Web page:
Attorney General Ken Paxton and a bipartisan group of 38 attorneys general today sent a letter to U.S. Congressional leaders to fully consider criminal justice reforms like those contained in the FIRST STEP Act.

The letter explains that states have enacted criminal justice reforms similar to those in the FIRST STEP Act to great success. Similar to many state reform efforts, the FIRST STEP Act would create programs that incentivize federal inmates to participate in recidivism-reducing programs including vocational training and academic courses. The bill also puts more tools in the hands of prosecutors, allowing them to seek the most appropriate sentence for an individual’s crimes.

“This legislation provides additional tools and flexibility to the Federal Bureau of Prisons, better equipping our correctional system to ensure that people coming back into our communities are prepared to do so as responsible citizens who do not pose a risk to our communities,” the Attorneys General wrote in the letter to Senate Majority Leader Mitch McConnell, Senate Minority Leader Chuck Schumer, House Speaker Paul Ryan, and House Minority Leader Nancy Pelosi. “We believe the FIRST STEP Act contains many helpful reforms and strongly encourage Congress to provide the bill with a full and open debate.”

The FIRST STEP Act enjoys broad support within law enforcement and the criminal justice policy community, and follows the lead Texas has set as a national leader in prison reform since 2007.  Instead of spending billions on new prison beds, Texas closed eight prisons, saving more than $100 million annually, and invested in education programs, job training and apprenticeships. The reforms led to a gradual reversal in the prison system population, and the overall crime rate in Texas has fallen faster than the national average.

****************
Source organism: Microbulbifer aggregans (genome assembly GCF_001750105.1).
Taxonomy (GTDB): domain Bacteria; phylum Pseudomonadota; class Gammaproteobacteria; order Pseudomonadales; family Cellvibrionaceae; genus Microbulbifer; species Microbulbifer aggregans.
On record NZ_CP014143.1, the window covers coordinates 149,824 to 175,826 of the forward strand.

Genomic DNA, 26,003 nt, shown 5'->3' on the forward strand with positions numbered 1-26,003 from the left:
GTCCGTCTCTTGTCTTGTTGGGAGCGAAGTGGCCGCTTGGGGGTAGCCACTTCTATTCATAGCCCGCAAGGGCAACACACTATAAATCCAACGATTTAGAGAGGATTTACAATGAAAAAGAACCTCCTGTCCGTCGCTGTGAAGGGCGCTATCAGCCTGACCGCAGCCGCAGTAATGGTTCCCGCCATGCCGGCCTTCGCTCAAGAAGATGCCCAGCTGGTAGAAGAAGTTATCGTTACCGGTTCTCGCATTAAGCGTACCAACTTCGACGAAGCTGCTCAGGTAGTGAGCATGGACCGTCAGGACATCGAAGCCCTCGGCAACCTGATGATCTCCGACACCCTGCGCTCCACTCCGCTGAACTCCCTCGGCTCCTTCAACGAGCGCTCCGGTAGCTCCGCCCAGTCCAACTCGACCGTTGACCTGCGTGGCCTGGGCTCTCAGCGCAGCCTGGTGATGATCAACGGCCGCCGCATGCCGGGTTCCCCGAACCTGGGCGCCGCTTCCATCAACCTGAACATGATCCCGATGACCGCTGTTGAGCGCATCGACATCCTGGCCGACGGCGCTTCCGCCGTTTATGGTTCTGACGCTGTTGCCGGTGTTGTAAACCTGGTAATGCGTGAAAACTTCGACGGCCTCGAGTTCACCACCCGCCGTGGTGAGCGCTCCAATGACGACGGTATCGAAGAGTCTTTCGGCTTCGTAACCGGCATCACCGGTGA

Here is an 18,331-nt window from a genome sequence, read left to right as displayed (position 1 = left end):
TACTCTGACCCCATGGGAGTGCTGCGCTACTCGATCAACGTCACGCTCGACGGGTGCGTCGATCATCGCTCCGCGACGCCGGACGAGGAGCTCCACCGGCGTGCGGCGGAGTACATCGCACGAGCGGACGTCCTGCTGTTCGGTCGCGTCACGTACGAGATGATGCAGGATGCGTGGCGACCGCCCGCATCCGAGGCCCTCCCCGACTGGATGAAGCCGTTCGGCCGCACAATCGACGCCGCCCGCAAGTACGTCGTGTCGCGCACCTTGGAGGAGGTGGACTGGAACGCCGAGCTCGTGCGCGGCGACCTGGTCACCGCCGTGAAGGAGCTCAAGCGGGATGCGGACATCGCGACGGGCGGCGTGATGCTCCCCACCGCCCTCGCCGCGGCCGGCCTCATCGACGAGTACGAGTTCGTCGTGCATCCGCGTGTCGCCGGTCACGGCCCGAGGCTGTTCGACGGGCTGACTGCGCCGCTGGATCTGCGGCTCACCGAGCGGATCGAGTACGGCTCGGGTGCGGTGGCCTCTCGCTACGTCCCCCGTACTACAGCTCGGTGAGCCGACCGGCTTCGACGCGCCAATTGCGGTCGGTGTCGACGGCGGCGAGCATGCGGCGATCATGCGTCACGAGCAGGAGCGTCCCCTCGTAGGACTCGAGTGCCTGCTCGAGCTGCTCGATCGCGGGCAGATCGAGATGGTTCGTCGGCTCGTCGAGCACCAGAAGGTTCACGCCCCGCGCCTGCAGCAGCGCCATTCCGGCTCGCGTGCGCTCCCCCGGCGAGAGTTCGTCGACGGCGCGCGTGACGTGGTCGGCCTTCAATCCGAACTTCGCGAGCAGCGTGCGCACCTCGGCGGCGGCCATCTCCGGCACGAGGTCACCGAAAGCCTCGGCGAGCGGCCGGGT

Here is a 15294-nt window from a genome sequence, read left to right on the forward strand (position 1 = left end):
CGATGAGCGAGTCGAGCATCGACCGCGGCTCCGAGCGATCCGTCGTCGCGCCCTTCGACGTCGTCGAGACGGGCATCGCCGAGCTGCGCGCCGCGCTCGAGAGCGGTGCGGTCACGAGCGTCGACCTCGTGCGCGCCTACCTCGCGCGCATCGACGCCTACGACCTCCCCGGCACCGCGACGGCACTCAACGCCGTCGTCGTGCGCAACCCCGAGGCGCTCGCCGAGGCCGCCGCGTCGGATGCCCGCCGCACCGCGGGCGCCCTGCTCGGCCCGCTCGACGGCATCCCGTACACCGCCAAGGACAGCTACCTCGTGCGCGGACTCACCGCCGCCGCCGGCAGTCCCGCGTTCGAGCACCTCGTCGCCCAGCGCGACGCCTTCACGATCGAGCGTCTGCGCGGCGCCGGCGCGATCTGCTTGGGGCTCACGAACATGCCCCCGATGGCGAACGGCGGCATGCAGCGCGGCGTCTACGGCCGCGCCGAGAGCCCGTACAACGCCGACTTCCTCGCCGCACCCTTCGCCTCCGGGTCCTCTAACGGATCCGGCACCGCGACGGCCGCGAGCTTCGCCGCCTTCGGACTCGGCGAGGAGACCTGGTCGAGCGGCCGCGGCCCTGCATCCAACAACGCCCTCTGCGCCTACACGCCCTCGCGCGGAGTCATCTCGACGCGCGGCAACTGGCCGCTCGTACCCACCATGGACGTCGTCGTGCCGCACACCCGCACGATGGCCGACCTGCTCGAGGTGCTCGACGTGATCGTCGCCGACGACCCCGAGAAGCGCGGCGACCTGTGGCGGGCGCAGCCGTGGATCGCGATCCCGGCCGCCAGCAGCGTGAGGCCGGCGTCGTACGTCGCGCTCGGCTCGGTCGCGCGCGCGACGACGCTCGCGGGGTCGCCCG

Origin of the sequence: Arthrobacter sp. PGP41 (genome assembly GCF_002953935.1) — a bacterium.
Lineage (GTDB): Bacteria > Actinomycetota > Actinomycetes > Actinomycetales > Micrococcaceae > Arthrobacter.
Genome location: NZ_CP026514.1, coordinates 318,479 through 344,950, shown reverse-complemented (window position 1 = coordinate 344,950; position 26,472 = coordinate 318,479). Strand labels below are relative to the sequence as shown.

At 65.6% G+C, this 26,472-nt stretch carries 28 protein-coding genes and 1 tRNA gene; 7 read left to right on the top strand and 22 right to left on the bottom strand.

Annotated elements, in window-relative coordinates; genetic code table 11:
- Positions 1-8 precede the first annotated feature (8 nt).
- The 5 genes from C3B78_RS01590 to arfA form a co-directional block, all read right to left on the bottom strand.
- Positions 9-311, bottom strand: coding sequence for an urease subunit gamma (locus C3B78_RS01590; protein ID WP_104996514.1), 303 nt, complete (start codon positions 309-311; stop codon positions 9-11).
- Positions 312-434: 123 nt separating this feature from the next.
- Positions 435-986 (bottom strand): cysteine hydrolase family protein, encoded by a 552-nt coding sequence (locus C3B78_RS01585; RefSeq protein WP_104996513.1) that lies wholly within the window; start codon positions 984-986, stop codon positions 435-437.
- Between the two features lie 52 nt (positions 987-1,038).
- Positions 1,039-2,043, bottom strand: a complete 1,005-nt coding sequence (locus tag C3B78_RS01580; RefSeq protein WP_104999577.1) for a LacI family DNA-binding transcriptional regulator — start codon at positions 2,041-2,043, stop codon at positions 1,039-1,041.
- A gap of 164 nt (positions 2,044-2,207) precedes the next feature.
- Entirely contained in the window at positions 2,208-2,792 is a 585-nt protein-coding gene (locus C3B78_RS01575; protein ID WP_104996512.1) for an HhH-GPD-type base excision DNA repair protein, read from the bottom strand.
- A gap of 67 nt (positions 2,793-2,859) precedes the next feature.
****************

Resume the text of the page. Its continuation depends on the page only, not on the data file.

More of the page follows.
Attorney General Paxton co-leads the letter to Congressional leaders with the attorneys general from the District of Columbia, Florida, North Carolina and Utah. Also joining the letter are the attorneys general of California, Colorado, Connecticut, Delaware, Hawaii, Illinois, Indiana, Iowa, Kentucky, Maine, Maryland, Massachusetts, Michigan, Minnesota, Mississippi, Montana, Nevada, New Jersey, New Mexico, New York, North Dakota, Oklahoma, Oregon, Pennsylvania, Rhode Island, South Carolina, South Dakota, Tennessee, Vermont, Virginia, Washington, West Virginia, Wisconsin.

View a copy of the letter here: